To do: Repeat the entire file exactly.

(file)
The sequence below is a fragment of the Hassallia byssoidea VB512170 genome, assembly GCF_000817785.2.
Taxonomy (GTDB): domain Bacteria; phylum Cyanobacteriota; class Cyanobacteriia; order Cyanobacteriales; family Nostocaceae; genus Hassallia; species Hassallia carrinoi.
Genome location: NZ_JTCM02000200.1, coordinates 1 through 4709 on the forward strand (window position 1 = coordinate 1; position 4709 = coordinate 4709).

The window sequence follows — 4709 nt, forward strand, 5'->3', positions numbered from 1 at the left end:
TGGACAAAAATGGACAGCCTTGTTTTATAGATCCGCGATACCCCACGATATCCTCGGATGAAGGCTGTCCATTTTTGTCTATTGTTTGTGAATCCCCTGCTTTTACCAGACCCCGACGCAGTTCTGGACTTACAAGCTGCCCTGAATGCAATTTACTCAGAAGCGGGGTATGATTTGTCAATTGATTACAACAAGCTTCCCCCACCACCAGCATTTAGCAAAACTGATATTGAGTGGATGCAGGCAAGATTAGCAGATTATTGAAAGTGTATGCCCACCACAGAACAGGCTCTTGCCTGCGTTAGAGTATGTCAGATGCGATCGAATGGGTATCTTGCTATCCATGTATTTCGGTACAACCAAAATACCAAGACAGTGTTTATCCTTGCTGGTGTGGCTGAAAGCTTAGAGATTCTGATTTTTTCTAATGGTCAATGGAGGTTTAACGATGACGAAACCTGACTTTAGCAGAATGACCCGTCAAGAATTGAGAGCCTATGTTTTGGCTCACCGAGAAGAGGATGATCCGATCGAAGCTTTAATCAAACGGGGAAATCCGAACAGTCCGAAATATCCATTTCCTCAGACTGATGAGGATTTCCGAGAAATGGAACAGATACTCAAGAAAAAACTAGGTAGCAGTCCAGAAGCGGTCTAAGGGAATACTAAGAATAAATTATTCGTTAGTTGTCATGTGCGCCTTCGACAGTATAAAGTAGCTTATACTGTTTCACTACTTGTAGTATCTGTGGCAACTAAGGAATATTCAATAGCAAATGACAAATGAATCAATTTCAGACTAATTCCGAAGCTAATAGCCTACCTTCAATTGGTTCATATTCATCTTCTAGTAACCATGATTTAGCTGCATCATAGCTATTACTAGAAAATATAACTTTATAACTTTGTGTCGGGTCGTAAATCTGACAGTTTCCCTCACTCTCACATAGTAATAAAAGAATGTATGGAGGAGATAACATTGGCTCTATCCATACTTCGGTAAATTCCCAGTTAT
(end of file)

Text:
The sequence below is a fragment of the Hassallia byssoidea VB512170 genome, assembly GCF_000817785.2.
Taxonomy (GTDB): domain Bacteria; phylum Cyanobacteriota; class Cyanobacteriia; order Cyanobacteriales; family Nostocaceae; genus Hassallia; species Hassallia carrinoi.
Genome location: NZ_JTCM02000200.1, coordinates 1 through 4709 on the forward strand (window position 1 = coordinate 1; position 4709 = coordinate 4709).

The window sequence follows — 4709 nt, forward strand, 5'->3', positions numbered from 1 at the left end:
TGGACAAAAATGGACAGCCTTGTTTTATAGATCCGCGATACCCCACGATATCCTCGGATGAAGGCTGTCCATTTTTGTCTATTGTTTGTGAATCCCCTGCTTTTACCAGACCCCGACGCAGTTCTGGACTTACAAGCTGCCCTGAATGCAATTTACTCAGAAGCGGGGTATGATTTGTCAATTGATTACAACAAGCTTCCCCCACCACCAGCATTTAGCAAAACTGATATTGAGTGGATGCAGGCAAGATTAGCAGATTATTGAAAGTGTATGCCCACCACAGAACAGGCTCTTGCCTGCGTTAGAGTATGTCAGATGCGATCGAATGGGTATCTTGCTATCCATGTATTTCGGTACAACCAAAATACCAAGACAGTGTTTATCCTTGCTGGTGTGGCTGAAAGCTTAGAGATTCTGATTTTTTCTAATGGTCAATGGAGGTTTAACGATGACGAAACCTGACTTTAGCAGAATGACCCGTCAAGAATTGAGAGCCTATGTTTTGGCTCACCGAGAAGAGGATGATCCGATCGAAGCTTTAATCAAACGGGGAAATCCGAACAGTCCGAAATATCCATTTCCTCAGACTGATGAGGATTTCCGAGAAATGGAACAGATACTCAAGAAAAAACTAGGTAGCAGTCCAGAAGCGGTCTAAGGGAATACTAAGAATAAATTATTCGTTAGTTGTCATGTGCGCCTTCGACAGTATAAAGTAGCTTATACTGTTTCACTACTTGTAGTATCTGTGGCAACTAAGGAATATTCAATAGCAAATGACAAATGAATCAATTTCAGACTAATTCCGAAGCTAATAGCCTACCTTCAATTGGTTCATATTCATCTTCTAGTAACCATGATTTAGCTGCATCATAGCTATTACTAGAAAATATAACTTTATAACTTTGTGTCGGGTCGTAAATCTGACAGTTTCCCTCACTCTCACATAGTAATAAAAGAATGTATGGAGGAGATAACATTGGCTCTATCCATACTTCGGTAAATTCCCAGTTAT